Guide Prepared by Michael J. Cummings...© 2012Type
.......Alcestis is a tragedy centering
on a doomed king whose wife volunteers to die in his
place. Alcestis is also categorized as a
satyr play, a drama with the structure and serious theme
of a tragedy but which incorporates comic scenes. The
best Greek playwrights each staged a satyr play and
three tragedies at the Great Dionysia, a yearly festival
at Athens presented in the name of the god of wine,
drama, and ribald merriment, Dionysus (known as Bacchus
to the Romans.) The satyr play was intended as comic
relief from the three ponderous and profound tragedies
that each playwright presented.
....... A satyr was a minor deity
with the the head and trunk of a man and the horns,
ears, and legs of a goat. It became associated with
Dionysus because of its love of wine, revelry, and
lechery. In a satyr play, satyrs acted as the chorus, a
group of persons who commented on the action of a play
(the way a movie narrator comments on plot developments)
and often conversed with the characters.
.......Euripides debuted Alcestis in
Athens in March of 438 BC at the theater on the south
side of the Acropolis. The occasion was the Great
Dionysia, the festival described under Type
.......Euripides based the play on part of a
Greek myth centering on Alcestis, the daughter of King
Pelias of Iolcos. This myth was the subject of a play of
the same name written by Phryinicus many decades before
Euripides wrote his version of the myth.
.......According to the myth,
Alcestis was a young woman of surpassing beauty. After
many suitors called upon her, her father decided that he
would give his daughter to the man who could yoke a lion
and a boar to a chariot. With the help of the god
Apollo, Admetus—the king of Pherae in Thessaly,
Greece—completed this seemingly impossible task and
married Alcestis. One day, when Admetus was fated to
die, Apollo again helped Admetus by persuading the Fates
to let him live. However, the Fates decreed that another
person must die in his place. Only one person agreed to
do so, Alcestis. Euripides retells the rest of this myth
in his play, summarized below.
.......The action takes place in a single day at
Pherae, an ancient community in southeastern Thessaly.
Thessaly was a region of central Greece that stretched
eastward to the Aegean Sea.
Admetus: King of Pherae in Thessaly, Greece.
Young wife of Admetus.
Apollo: God of the sun, medicine, and prophecy.
After a conflict with Zeus, the king of the Olympian
gods, Zeus punished him by forcing him to serve a mortal
for a time. Apollo chose to work for Admetus. Because
Admetus treats the great god with kindness and respect,
Apollo becomes a friend of Admetus. After the Fates mark Admetus
for death, Apollo persuades them to allow him to live.
But they set a condition: another must die in his place.
Death (Thanatos): Death personified comes
calling at the palace of Admetus and demands the victim
who must die in place of Admetus. He will not leave
until he has another soul to populate the Underworld.
Heracles (Roman name, Hercules): Son of Zeus and
great hero of Greece. A friend of Admetus, he is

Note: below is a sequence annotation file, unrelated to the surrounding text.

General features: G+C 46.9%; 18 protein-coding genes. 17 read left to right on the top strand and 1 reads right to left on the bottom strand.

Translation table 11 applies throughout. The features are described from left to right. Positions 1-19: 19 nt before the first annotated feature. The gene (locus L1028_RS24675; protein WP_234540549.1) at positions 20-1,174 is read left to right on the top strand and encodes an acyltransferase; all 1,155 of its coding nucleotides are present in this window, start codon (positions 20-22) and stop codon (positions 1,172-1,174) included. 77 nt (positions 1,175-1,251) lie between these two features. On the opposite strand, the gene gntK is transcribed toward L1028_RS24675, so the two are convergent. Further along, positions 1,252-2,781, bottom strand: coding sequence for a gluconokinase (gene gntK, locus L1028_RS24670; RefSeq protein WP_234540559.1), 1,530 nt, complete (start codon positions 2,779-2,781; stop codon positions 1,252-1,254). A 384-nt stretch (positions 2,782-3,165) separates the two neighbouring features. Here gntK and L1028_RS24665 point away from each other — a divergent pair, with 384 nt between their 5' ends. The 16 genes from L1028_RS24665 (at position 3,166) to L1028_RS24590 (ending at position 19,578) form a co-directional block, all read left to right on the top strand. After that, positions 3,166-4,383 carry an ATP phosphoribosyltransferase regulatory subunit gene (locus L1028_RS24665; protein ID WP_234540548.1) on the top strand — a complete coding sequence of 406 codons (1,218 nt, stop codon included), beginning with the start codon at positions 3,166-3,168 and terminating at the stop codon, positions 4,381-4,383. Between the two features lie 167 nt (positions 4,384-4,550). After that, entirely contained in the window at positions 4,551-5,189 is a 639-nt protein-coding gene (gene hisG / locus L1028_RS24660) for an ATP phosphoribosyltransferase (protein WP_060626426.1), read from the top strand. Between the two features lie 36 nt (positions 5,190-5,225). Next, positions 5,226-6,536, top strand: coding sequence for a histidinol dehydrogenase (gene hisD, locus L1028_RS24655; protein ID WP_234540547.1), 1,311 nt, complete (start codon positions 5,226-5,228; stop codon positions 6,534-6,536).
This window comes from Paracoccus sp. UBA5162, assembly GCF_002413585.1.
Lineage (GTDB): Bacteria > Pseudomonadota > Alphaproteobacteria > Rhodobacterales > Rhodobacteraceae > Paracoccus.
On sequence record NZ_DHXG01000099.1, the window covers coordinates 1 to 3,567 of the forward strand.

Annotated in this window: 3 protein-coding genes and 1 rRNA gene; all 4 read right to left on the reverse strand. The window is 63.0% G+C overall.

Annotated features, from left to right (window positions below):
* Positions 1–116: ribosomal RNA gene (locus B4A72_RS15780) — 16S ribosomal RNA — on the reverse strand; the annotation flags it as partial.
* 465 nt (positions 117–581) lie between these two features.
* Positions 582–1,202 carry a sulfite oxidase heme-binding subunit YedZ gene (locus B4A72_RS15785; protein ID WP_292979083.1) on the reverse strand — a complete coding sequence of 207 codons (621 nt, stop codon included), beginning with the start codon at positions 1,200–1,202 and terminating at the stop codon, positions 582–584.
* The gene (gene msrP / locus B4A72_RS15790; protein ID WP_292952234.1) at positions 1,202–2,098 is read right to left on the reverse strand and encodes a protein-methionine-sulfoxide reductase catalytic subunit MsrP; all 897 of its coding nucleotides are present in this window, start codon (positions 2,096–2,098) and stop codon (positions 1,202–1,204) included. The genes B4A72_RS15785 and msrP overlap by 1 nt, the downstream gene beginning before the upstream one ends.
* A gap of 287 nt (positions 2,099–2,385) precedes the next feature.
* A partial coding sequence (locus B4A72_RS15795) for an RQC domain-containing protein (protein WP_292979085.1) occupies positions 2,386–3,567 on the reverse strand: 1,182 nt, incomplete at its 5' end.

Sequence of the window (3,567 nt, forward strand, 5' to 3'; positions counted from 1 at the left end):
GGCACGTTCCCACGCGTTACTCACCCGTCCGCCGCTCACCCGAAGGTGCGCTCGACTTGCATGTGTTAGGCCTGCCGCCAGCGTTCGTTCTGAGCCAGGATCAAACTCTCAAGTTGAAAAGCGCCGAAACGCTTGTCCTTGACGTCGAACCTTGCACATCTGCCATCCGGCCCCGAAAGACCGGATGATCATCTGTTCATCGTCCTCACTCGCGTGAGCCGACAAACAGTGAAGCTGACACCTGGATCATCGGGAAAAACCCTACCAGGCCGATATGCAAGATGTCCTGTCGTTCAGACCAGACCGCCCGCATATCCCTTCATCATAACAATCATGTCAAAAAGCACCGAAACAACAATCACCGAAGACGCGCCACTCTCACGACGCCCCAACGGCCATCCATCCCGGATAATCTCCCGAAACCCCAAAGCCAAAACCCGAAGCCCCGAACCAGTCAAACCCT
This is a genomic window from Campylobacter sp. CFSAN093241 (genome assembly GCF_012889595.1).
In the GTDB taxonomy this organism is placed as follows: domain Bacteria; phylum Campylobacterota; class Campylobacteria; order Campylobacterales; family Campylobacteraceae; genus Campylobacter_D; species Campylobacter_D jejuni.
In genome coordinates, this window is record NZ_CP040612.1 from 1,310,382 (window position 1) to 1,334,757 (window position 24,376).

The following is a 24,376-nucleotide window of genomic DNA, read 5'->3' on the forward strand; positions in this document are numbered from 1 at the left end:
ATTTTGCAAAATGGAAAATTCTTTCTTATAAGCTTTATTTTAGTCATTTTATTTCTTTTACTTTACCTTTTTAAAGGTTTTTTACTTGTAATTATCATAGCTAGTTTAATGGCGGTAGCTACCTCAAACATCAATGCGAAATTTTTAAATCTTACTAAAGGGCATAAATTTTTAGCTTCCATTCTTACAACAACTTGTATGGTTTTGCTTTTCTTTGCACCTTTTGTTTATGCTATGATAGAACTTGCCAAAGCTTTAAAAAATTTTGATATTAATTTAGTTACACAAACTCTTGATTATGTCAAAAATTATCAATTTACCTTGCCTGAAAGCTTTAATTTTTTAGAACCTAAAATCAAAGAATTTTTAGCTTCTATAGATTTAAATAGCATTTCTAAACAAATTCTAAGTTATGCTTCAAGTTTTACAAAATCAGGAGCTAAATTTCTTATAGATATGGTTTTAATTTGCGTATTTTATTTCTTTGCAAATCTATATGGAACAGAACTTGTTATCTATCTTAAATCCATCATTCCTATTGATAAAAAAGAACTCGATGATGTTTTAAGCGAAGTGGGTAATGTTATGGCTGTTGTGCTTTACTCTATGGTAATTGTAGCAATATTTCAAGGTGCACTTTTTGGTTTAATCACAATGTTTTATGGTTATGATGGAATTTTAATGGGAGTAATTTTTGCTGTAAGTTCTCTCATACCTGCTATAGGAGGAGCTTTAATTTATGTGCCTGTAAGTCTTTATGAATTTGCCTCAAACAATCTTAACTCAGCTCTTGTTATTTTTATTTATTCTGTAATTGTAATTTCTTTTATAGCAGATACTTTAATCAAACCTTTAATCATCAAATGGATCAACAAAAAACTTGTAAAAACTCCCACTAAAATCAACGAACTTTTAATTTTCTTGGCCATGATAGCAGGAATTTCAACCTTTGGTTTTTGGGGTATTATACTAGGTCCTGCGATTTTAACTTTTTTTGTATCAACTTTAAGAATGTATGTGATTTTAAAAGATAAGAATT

scheduled to stop overnight at the palace of the king
while traveling to another place on one of his
Eumelus: Son of Admetus and Alcestis. The child
chants a lament when his mother dies.
Sister of Eumelus:This
child observes the action. The author does not identify
her by name.
men of Pherae who sing or chant songs about the
unfolding action. They also advise the king and sing
prayers for him and his family.
tone is generally serious, but Heracles' drinking and
merrymaking add a comic touch. Plot
great god Apollo steps forth with his unstrung bow from the palace of Admetus, the king
of Pherae, a city in Thessaly, Greece. Apollo bemoans the humiliation he
has endured as a common laborer for a mortal, Admetus.
Apollo's abasement was the result of a conflict with
Zeus, the king of the Olympian gods. First, Zeus killed
Apollo's son, Aesclepius, with a thunderbolt.
(Aesclepius was a god of medicine and healing. He had
saved so many humans from death that Hades, the god of
the Underworld, lodged a complaint with Zeus that
Aesclepius was robbing him of the souls of the dead. To
satisfy Hades, Zeus killed Aesclepius.) In retaliation,
Apollo killed the one-eyed giants (called Cyclopes) who
made Zeus's thunderbolts. Zeus then sentenced Apollo to
work in the service of a human being. On earth, Apollo
happened upon the kingdom of Admetus and carried out his sentence
by tending Admetus's oxen.
.......Apollo found Admetus to be a noble and
kindly man. Consequently, he acted to prevent the death
of Admetus when he was fated to die. The Fates—three
goddesses who control human destiny—agreed to postpone
the death of Admetus if Apollo could produce someone
willing to die in the place of Admetus. Apollo
discovered that not one of the king's friends—and not
even his own mother and father—was willing to die for
him. However, his young wife, Alcestis, agreed to die in
.......As Apollo stands in front of the
palace, Death approaches him and lays claim to Alcestis.
When Apollo tries to persuade him to allow Alcestis to
live, Death refuses to give her up, noting that he
especially prizes young victims like Alcestis. Angry
now, Apollo tells Death that both humans and gods revile
him. He then says a man will be coming to wrest Death's
prize from him. This man is to visit Admetus during a